If you’re in law school, you can probably relate to the feeling of getting into the zone with an assignment or preparing for exams and completely forgetting about something important: someone’s birthday, the fact that you have a dog that needs walking, when your credit card bill is due, etc. It’s understandable—you have a lot going on! This is one of the reasons we here at the Law School Toolbox encourage our students to keep detailed calendars—not so much to remember holidays and things like that, but to make sure that nothing important is falling by the wayside. What qualifies as “important,” you might ask? Well, scheduling time to write practice hypos, going to your professor’s office hours, deadlines for applying to jobs, or following up on ongoing projects.
Students often tell me things like, “Thanks for following up about the hypo,” or “I was surprised you remembered when my legal writing memo. was due, thanks for the encouragement.” Well, I’m here to let you in on a little secret: If I had to remember every single thing going on in every student’s life, that would be impossible. However, thanks to a handy trick, you can keep everything on your radar. It’s called Follow Up Then.
Follow Up Then . . . My Secret Productivity Manager.
What is Follow Up Then? Basically, it’s a free email reminder program that you personalize and then it sends you an email on the date/time you specify. For example, my Follow Up Then reminders to myself might say things like: “Ask James where his hypo is if you haven’t gotten it yet,” or “Alice wanted to talk about starting the new semester, email her today.”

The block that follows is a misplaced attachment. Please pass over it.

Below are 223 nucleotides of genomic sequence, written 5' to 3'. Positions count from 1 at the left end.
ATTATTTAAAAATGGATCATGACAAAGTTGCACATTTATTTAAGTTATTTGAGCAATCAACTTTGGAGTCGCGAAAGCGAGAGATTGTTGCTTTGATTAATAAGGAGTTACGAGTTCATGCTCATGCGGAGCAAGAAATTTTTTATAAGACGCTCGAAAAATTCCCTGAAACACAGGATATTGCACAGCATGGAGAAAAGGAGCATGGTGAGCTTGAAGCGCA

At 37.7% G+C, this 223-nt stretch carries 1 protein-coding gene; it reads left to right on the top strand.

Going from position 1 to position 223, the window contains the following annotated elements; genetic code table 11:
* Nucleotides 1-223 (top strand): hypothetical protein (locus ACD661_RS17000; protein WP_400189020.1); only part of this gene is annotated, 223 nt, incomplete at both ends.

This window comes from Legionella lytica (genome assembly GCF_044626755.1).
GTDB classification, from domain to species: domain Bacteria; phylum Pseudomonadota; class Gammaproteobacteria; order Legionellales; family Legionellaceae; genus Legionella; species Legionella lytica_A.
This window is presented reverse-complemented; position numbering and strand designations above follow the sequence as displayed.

In law school, you could remind yourself of things like, “Write a one-hour hypo today,” or “Come up with a list of questions before tomorrow’s office hour.” You can even set reminders for things in your personal life that are so easy to forget when you get really swamped. For example, you might set up a reminder for yourself to check your credit card statement every month, or pay your rent or return your library books on time. It might sound odd that you would forget important, no-brainer things like paying your rent, but stranger things have happened! Like I said, law school is busy! The last thing you want to worry about when preparing for midterms is your landlord, bank, or credit score.
How Do Automatic Reminders Work?
It’s simple really. You put your reminder in the subject line of an email (just type whatever text you want to see), and then you email it to the date and time when you want to be reminded. So, for example, you could put “Pay rent” in the subject line, and then send the email to: firstname.lastname@example.org (“fut” stands for Follow Up Then). That entry will send you a reminder on the 25th of every month to pay your rent.
You can also play around with some other time frames like sending: “Congratulate Nikki on her first year as a lawyer” to email@example.com That will remind you to tell Nikki congrats one year from today. There are a lot of different abbreviations to work with. And, don’t tell my significant other, but I may or may not use this to remember our anniversary every year!